Clipped From The Morning Herald

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 - • arrived.-and un- to get-back icilo 'the...
• arrived.-and un- to get-back icilo 'the Pioneer Hook and summoned. irrational, the sol- to budge as' he hung telephone wires. Offl- lied his legs and down the ladder. removed to the hospital discharged yesterday afler- returned to camp in an The other sol- had been overcome, was the hospital immediately under an oxygen tent to the firemen, Sgt. and Palrolmen Ray figured in the rescue. (Continued in Page 10) URGES 54-HOUR WEEK Maryland Farm Bureau has record as opposed to the week in industry and and strongly urged a week be substituted, according a resolution drawn/up organization and e Radcliffe. resolution said Ihe forty was devised during that it should be at presehi. resolution also suggested War Manpower Commit- ways to keep labor on Collaboration of the the Department of Agriculture sought to, adjust farm organization also de- labor unionism on the advocated a work-or- Report Gets Approval Jan. 31 (#).—Governor today endorsed the Bond report calling for reor- of State, county and Baltimore coiirls, declaring himself ot It "In Us entirety." recommendations, handed a commission headed by Chief 'Judge Carrol! T. ihe Court of Appeals, included: of the courts of Baltimore Inlo a single court, to as the Superior Court of Clly; ot the present Juvenile NEGRO QUitS-H ITS TRAINING PROGRAM 'A Aide to Strmson Resigns as Protests Against Air Corps, Practices Washington, Jan. 31 (&)— William H. Hastie, Negro civilian aide to Secretary of'^ar Stimson, said today he bad resigned la protest against "discriminatory practices of the Army Air Forces in matters affecting Negroes." He recalled in a statement that a training center for Negro pilots had been established at Tuskegee University in Alabama over his protests against segregation. Since (ben, he said, adequate provisions have not .been made for ground troops to work with qualified Negro pilots. "The simple fact," he commented, "is that the Air Command doe* not want Negro pilots flying in and out of various fields, eating, sleep- Ing and mingling -with olher personnel, as a service pilot must do in carrying out his various missions." Hastie, dean of law at Howard University here, said tha't when he took office "the Secretary of War directed that all questions of policy and Important proposals relating to Negroes should be referred to my office for comment or approval before final action." "In December, 1940, the Air Forces referred to me a plan for a segregated training center for Negro psrsnit pilots at Tnskegee," he said. "I expressed my entire disagreement with the plan, giving my reasons in detail. My views were disregarded. Since then, the Air Cor»mand has never on its on initiative submitted any plan or project to me for comment or recommendation. Whatever information I obtained, I bad lo seek out. Where 1 made proposals or recommendations, I volunteered them. "But the reactionary policies and discriminatory practices of the Republican What I did not anticipate -was that they would deem it necessary to make persona itUctti reflecting on my 'integrity Wlen that waa done I demanded that the charges be investigated. "After hearing all the polilica gossip which the Republicans could gather, and which failed t< substantiate a single accusation the 'committee voted 13-10 to fa vorably report my nomination — which to any reasonable person waa a complete vindication. "The Republican's voted as a unit against me, though several o (Continued on Page 2) Frederick County Editor, 57, Dies Emmitsburg, Md., Jan. 31 (W — John D. Elder, 57, former edito pnd publisher of the Emmilsbur: Chronicle, died last night in Baltimore hospital. A native of Pittsburgh, Pa where .he had worked on the ed torial staff of several newspapers Elder look over the publishing o Ihe Chronicle in 1922. He wa forced lo retire last fall becaus of ill health. He had served as president o the board of town commissioner and' waa burgess in 1940. He is survived by bis wido and seven children. Air Forces are much more ierioas (Continued on Pat* I) Fliers Missing as A REAL SHORTAGE Baltimore,. Jaa. 31 (ffj — Th shortage of professional men war-busy Baltimore was mirrore iu this classified advertisemen appearing in today's Sunday Sun "PHYSICIAN WANTED-^ 'Lame, halt, disabled or othe wise, for optical slore. Very sho hours. Very easy work. Vagi knowledge of examining eye Excellent wages." But prosecution'o( he Chief return "from 'raught t by air. -Most controversial ion of o come senate There White*House .ers, however. A terse by Presidential Sarly and ions shortly Eastern War 'resident hat the last wen made, Miami after Mr. trip covered mately .y publicized flights of a N'o word permitted 10 p. m. days after Girl Is Of A to Hagerstown- today to face Christmas announced The bank and traced lo handwriting, The young Hagerstown was picked Ogdensburg. N.-Y., held. WPA DISBANDED IN ONLY NURSERY : The Works Projects Adminislra- (ion, once a bread-an-btilter agency for thousands of Maryland families, ended Its program In the Free State yeateriay with only scattered trace* left ot its previous organiia- lion. The remaining vestiges—all nursery projecls—will b« maintained by WPA anlll the government sets staff kept check personnel only 243 project workers. Despite complete WPA was touches Cumberland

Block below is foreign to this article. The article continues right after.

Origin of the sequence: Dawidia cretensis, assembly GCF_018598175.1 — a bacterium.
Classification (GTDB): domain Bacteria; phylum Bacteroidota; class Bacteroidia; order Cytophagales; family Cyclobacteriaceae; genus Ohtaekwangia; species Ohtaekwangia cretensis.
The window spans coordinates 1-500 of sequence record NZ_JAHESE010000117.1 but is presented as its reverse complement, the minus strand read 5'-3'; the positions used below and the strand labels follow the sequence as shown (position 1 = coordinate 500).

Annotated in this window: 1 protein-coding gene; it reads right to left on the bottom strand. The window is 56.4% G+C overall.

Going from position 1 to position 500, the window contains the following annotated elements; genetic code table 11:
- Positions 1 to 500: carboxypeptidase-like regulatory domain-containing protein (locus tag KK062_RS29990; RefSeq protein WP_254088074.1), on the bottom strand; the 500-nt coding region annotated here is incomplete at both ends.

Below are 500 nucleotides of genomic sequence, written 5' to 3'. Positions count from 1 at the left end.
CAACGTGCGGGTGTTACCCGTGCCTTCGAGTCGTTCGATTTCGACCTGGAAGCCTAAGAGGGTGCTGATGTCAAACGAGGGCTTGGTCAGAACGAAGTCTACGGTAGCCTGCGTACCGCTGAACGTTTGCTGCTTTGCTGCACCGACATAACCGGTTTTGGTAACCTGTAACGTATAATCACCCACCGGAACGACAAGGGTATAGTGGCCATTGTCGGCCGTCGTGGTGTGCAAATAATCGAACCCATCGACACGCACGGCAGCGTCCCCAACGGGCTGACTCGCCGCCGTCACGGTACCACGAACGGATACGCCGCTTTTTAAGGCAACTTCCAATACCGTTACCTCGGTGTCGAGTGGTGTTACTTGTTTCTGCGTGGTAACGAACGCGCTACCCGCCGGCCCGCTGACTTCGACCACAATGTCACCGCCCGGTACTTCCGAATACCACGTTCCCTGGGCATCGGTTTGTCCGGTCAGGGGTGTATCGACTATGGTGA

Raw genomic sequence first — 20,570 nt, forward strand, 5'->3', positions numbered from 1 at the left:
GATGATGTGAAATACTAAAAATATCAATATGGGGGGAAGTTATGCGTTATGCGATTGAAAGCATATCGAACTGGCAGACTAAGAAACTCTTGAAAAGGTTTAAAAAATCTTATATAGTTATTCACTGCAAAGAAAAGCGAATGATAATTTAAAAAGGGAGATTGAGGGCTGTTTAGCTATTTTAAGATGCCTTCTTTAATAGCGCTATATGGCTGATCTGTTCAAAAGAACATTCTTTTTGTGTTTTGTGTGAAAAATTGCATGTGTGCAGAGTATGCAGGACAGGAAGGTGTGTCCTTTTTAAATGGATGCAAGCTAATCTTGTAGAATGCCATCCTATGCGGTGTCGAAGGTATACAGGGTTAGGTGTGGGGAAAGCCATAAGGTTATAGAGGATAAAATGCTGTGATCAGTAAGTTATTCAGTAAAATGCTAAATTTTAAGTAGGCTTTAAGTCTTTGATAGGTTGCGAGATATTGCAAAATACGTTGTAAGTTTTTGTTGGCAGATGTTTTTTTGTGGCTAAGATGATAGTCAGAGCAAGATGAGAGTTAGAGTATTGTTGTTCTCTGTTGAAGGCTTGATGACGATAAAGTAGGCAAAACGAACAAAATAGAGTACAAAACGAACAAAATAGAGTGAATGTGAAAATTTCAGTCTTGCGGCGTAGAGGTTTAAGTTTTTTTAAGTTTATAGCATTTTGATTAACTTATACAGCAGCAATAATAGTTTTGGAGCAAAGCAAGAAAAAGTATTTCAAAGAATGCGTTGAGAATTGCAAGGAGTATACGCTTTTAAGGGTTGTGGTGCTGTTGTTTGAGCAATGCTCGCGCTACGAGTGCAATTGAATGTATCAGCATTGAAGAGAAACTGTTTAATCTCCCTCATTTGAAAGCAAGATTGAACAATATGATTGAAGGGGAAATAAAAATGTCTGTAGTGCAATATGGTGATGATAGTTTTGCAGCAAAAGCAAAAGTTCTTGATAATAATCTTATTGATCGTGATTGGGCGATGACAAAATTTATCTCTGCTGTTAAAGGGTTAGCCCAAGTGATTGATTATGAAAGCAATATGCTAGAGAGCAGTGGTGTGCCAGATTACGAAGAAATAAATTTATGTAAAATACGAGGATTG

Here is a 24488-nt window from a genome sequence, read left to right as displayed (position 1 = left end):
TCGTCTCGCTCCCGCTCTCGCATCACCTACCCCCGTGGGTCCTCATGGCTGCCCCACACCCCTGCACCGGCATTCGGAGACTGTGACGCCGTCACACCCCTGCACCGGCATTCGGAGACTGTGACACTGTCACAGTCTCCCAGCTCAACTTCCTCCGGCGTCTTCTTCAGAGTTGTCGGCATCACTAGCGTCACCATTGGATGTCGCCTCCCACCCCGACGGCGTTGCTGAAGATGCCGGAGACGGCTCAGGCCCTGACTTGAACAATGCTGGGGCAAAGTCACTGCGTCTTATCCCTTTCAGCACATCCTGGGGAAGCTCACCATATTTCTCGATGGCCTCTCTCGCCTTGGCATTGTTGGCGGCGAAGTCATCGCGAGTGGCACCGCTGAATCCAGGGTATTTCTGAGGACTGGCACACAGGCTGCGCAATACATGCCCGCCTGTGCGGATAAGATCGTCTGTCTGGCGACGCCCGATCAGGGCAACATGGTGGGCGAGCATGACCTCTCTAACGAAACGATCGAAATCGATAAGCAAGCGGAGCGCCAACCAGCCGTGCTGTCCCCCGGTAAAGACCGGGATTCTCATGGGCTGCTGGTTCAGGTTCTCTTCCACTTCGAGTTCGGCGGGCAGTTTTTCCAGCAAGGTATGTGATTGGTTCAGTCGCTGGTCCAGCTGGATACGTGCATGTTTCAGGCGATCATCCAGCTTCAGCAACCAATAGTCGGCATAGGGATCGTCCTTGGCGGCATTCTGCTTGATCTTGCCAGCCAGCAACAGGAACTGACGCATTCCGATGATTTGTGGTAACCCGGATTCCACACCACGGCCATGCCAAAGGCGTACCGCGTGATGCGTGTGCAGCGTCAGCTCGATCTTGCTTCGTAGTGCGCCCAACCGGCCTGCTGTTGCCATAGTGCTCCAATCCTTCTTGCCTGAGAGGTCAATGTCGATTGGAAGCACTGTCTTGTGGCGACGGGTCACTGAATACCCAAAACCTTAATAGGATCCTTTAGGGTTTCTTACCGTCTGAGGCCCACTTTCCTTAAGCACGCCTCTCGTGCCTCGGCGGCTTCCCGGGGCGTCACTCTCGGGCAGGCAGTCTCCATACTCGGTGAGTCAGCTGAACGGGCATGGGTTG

Clipped from
  1. The Morning Herald,
  2. 01 Feb 1943, Mon,
  3. Page 1

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